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WE’RE STILL GEEKING OUT OVER HOJI’S NEW TOURING BOOT
By Max Ritter
Back in Novemer, Dynafit announced the release of an all-new ski touring boot designed by brand ambassador and all-around badass Eric Hjorleifson. The first thought that came to mind was “did Hoji finally make that elusive boot so we can all ski like a ninja and send huge cliff drops in BC?” Well, not exactly. It is not another freeride boot, but rather something better: the most comfortable, warm, and efficient touring boot Dynafit has ever made. And three months later, we're just as stoked on it as we were when it was announced.
Hjorleifson teamed up with Fritz Barthel, the man who invented the tech binding over 30 years ago, to create a boot suited for the everyday skier who craves huge days in the backcountry. The stiff three-buckle boot can charge downhill but was specifically designed to have one of the most efficient walk-modes for those long uphill days.
Over the last four years of development, the team learned many valuable lessons from their older Vulcan platform, which set a standard for downhill performance, but was never able to live up to their expectations for uphill and walking functionality. Barthel realized that a ski boot, especially one with as many moving parts as a ski-touring boot, is essentially a “little machine” (now imagine Barthel saying that in a German accent to a boardroom full of Dynafit execs). Thus, it should be approached from a technical engineering standpoint.
Hoji’s new boot features a completely redesigned walk mode mechanism, the Hoji Lock, which provides not only a 55-degree range of motion but a completely slop free interface between the cuff and lower of the boot. The video explains the mechanism’s internal moving parts. Notice how the cuff engages with the lower shell on both sides? This translates to a stiffer boot and immediate power transfer to the ski when charging downhill. The transition between walk and ski mode is accomplished by flipping one switch on the back of the boot. No more undoing countless straps and buckles every time you transition.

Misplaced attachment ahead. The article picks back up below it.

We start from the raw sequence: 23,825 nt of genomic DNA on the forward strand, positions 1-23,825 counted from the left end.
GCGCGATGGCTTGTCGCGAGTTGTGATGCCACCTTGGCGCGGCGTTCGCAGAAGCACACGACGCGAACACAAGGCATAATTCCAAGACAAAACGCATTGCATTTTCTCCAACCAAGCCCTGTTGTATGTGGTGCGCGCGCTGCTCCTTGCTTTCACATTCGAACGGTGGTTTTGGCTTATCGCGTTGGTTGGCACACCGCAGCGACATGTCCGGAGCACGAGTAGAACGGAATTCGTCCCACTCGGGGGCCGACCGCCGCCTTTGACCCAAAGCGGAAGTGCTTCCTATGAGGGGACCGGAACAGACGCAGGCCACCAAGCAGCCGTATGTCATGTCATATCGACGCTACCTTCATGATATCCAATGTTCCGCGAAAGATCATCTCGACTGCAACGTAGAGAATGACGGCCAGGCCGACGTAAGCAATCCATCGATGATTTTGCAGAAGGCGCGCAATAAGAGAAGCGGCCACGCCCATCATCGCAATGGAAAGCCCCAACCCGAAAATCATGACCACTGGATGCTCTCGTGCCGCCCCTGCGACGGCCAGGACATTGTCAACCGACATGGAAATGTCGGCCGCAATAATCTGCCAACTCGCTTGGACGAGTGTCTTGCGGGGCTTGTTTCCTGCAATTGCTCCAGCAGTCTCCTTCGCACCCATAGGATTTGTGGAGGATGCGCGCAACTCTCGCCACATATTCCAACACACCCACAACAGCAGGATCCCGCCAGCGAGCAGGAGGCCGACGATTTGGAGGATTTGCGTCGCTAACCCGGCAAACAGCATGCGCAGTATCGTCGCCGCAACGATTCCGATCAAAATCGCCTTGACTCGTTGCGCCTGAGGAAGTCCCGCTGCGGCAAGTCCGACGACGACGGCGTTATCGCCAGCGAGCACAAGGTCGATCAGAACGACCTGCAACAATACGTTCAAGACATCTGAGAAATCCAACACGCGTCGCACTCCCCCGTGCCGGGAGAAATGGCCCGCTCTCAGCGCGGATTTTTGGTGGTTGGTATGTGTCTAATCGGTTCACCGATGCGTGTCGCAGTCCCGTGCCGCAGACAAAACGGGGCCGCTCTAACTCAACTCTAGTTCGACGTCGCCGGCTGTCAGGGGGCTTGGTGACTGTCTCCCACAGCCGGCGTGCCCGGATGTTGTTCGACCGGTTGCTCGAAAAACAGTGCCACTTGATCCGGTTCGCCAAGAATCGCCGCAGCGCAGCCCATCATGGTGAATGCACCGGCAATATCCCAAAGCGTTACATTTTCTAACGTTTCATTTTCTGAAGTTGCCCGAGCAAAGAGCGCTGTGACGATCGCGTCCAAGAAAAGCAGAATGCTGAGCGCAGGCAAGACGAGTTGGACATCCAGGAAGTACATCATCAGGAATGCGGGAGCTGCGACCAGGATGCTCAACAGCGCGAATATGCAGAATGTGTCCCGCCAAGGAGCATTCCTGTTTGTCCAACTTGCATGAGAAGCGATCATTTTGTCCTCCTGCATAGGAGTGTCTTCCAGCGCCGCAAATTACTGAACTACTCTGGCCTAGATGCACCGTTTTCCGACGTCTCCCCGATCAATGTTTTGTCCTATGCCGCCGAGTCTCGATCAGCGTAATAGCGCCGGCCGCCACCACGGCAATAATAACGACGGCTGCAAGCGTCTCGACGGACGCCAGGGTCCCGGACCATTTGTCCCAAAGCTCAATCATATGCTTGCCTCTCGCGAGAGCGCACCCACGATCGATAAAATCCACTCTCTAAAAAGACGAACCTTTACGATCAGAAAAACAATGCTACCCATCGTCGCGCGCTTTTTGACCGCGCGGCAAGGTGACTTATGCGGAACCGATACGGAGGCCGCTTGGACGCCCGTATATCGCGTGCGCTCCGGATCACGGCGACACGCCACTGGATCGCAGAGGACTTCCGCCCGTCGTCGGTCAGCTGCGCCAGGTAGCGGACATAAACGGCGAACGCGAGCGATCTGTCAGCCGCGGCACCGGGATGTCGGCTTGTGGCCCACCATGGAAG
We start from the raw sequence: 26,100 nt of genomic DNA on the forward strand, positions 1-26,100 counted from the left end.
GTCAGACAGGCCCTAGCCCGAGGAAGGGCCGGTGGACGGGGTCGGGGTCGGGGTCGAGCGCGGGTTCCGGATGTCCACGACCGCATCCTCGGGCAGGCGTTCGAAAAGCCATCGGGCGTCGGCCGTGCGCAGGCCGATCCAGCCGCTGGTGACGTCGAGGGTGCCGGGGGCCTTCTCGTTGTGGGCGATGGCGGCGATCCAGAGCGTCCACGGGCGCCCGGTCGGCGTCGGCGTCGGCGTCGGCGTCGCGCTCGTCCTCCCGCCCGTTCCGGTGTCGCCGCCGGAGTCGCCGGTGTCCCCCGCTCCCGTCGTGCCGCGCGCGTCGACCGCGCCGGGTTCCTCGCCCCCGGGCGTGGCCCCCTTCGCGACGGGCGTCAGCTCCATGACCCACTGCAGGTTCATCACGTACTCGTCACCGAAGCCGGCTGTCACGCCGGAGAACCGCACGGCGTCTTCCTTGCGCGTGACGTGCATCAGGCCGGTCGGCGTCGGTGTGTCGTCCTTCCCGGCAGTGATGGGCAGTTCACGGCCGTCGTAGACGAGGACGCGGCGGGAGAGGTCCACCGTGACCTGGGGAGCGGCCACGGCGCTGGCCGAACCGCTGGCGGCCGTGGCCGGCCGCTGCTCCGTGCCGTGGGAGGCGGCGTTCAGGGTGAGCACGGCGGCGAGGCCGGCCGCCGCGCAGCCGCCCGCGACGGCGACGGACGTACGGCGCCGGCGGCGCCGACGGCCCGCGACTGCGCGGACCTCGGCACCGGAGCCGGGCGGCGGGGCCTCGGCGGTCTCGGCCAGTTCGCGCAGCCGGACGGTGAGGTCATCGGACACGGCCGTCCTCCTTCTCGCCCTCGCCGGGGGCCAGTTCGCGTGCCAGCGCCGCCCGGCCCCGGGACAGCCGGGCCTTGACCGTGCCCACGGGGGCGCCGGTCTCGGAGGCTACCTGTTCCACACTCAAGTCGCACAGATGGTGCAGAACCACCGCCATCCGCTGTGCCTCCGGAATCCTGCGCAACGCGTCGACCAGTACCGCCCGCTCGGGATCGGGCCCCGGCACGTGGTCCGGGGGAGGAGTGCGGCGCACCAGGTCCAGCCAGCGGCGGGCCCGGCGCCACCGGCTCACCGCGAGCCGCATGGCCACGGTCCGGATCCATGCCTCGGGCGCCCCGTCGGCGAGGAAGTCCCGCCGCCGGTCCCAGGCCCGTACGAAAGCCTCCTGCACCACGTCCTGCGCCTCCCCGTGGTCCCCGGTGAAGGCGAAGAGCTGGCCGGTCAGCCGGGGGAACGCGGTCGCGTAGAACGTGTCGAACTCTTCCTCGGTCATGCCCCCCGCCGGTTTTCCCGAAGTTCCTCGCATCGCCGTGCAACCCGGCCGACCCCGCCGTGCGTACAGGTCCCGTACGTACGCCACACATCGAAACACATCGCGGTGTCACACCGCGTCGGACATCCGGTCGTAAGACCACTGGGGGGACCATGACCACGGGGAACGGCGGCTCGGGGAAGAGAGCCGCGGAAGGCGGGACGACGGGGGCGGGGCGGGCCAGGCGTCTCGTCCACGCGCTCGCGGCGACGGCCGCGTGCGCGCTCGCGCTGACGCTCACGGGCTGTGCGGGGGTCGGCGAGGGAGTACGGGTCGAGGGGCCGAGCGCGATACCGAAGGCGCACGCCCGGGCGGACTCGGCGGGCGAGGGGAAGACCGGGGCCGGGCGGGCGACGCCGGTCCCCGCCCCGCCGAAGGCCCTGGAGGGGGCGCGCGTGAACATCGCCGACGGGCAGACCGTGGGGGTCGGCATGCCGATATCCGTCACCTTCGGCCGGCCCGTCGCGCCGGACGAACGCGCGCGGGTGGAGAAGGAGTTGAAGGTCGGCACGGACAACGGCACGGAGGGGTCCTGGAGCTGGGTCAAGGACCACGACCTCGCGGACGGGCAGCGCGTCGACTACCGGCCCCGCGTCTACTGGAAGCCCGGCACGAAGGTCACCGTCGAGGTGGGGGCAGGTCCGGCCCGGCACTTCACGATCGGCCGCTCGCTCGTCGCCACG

The new internal mechanism is mated with Dynafit’s Speed Nose, which eliminates the boot’s toe bail (and thus any hope of compatibility with alpine bindings) and moves the tech pin insert closer to the skier’s toe. This drastically increases touring efficiency, allowing for a more natural stride when skinning. The boot also eliminates the removable tongues found on others in the Dynafit line, replacing it with a flexible v-shaped tongue and eliminating that awkward moment when you drop a tongue at the top of a scary line and have to limp down with a soft boot.
The final variable in any ski boot is the liner, and Dynafit addresses this perennial issue with an Intuition-style liner with a tongue and rearward flex for touring. The tried-and-true heat moldable foam found in these liners has proven to be the warmest and most comfortable throughout the industry and will satisfy even the pickiest of skiers.
Dynafit will offer the boot in two configurations. The cheaper Hoji PX offers a Pebax shell and weighs in at 1530 grams. The Hoji Pro Tour offers a stiffer Grilamid shell and comes in at 1450 grams. Both are available in a full range of men’s and women’s sizes.